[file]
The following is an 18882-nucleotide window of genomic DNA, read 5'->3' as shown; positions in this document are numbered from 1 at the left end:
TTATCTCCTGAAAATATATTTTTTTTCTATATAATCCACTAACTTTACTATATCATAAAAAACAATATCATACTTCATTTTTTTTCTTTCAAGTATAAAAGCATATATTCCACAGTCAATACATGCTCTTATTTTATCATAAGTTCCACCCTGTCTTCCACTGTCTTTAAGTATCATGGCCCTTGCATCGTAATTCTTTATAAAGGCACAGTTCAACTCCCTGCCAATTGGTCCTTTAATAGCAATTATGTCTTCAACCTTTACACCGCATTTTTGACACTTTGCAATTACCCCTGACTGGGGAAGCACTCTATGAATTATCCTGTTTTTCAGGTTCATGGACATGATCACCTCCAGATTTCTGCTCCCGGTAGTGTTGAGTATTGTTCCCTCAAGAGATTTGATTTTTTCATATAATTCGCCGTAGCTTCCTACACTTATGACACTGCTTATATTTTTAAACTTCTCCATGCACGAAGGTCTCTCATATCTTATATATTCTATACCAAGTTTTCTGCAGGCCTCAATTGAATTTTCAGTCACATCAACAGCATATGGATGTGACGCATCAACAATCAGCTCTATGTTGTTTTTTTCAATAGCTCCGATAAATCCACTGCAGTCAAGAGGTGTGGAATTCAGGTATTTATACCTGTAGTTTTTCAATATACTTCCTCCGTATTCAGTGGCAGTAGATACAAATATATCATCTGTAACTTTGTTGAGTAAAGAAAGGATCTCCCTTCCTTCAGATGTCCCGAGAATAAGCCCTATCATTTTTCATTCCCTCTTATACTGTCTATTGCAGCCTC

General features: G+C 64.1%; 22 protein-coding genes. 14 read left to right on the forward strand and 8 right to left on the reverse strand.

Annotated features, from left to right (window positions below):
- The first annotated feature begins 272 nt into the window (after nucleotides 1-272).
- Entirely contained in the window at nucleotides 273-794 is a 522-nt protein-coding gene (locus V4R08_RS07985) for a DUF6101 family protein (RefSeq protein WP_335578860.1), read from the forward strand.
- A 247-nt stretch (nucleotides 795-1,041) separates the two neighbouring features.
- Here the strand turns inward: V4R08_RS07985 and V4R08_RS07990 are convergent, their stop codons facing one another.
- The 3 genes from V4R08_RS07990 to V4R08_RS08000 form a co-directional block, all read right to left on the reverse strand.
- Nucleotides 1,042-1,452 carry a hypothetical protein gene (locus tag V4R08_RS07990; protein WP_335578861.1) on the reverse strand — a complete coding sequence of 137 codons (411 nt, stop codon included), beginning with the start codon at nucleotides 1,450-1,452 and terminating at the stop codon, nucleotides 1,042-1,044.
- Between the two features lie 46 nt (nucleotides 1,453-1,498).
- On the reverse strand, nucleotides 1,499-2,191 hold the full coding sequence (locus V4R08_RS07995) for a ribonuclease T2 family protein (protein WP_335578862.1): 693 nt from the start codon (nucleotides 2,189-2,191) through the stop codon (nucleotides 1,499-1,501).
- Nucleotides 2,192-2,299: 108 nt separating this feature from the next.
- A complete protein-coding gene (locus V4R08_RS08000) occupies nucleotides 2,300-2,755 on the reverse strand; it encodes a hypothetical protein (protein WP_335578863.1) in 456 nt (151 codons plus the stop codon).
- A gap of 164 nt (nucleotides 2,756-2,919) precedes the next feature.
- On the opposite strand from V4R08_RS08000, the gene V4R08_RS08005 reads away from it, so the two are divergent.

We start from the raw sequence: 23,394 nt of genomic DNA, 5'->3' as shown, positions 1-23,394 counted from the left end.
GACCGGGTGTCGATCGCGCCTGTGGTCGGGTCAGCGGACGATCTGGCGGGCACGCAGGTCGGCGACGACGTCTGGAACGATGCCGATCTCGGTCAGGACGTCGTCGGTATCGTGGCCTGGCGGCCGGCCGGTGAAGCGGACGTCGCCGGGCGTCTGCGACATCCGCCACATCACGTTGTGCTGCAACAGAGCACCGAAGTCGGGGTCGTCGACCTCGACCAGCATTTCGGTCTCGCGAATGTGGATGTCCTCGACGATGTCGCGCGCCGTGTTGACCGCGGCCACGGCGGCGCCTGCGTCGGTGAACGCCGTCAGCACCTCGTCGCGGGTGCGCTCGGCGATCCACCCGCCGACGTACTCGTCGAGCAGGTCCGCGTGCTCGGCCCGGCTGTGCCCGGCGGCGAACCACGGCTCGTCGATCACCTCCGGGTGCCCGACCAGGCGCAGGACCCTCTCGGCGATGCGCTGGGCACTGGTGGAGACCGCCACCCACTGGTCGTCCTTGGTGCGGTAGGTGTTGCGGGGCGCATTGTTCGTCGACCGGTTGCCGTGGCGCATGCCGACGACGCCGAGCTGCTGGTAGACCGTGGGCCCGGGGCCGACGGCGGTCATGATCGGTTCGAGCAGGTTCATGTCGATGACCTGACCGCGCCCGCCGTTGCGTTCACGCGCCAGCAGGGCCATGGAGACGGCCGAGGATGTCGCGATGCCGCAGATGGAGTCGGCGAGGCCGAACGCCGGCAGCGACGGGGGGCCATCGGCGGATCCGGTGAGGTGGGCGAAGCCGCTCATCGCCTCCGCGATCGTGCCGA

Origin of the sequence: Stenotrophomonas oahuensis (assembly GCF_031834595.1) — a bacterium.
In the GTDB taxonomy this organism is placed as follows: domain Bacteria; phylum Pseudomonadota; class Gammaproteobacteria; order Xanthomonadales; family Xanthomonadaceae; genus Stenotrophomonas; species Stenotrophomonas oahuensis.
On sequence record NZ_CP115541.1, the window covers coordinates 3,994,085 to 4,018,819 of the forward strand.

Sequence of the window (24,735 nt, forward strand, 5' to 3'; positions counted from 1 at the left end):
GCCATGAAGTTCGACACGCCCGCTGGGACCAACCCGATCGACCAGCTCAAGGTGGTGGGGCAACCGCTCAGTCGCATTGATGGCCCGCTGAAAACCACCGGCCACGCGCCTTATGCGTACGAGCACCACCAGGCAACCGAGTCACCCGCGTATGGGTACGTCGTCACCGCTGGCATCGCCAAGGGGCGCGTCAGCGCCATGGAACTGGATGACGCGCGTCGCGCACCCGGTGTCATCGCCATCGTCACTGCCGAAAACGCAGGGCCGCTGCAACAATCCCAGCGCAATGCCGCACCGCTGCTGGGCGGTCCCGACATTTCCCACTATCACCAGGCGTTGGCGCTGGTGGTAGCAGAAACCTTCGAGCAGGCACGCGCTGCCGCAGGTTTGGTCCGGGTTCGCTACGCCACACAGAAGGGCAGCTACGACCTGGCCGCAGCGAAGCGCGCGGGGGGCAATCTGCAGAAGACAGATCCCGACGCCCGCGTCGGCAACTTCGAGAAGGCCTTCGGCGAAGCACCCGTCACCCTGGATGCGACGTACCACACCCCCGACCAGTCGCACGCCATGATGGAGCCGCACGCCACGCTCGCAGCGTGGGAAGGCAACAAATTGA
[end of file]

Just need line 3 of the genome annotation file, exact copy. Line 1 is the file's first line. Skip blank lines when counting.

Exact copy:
General features: G+C 64.1%; 22 protein-coding genes. 14 read left to right on the forward strand and 8 right to left on the reverse strand.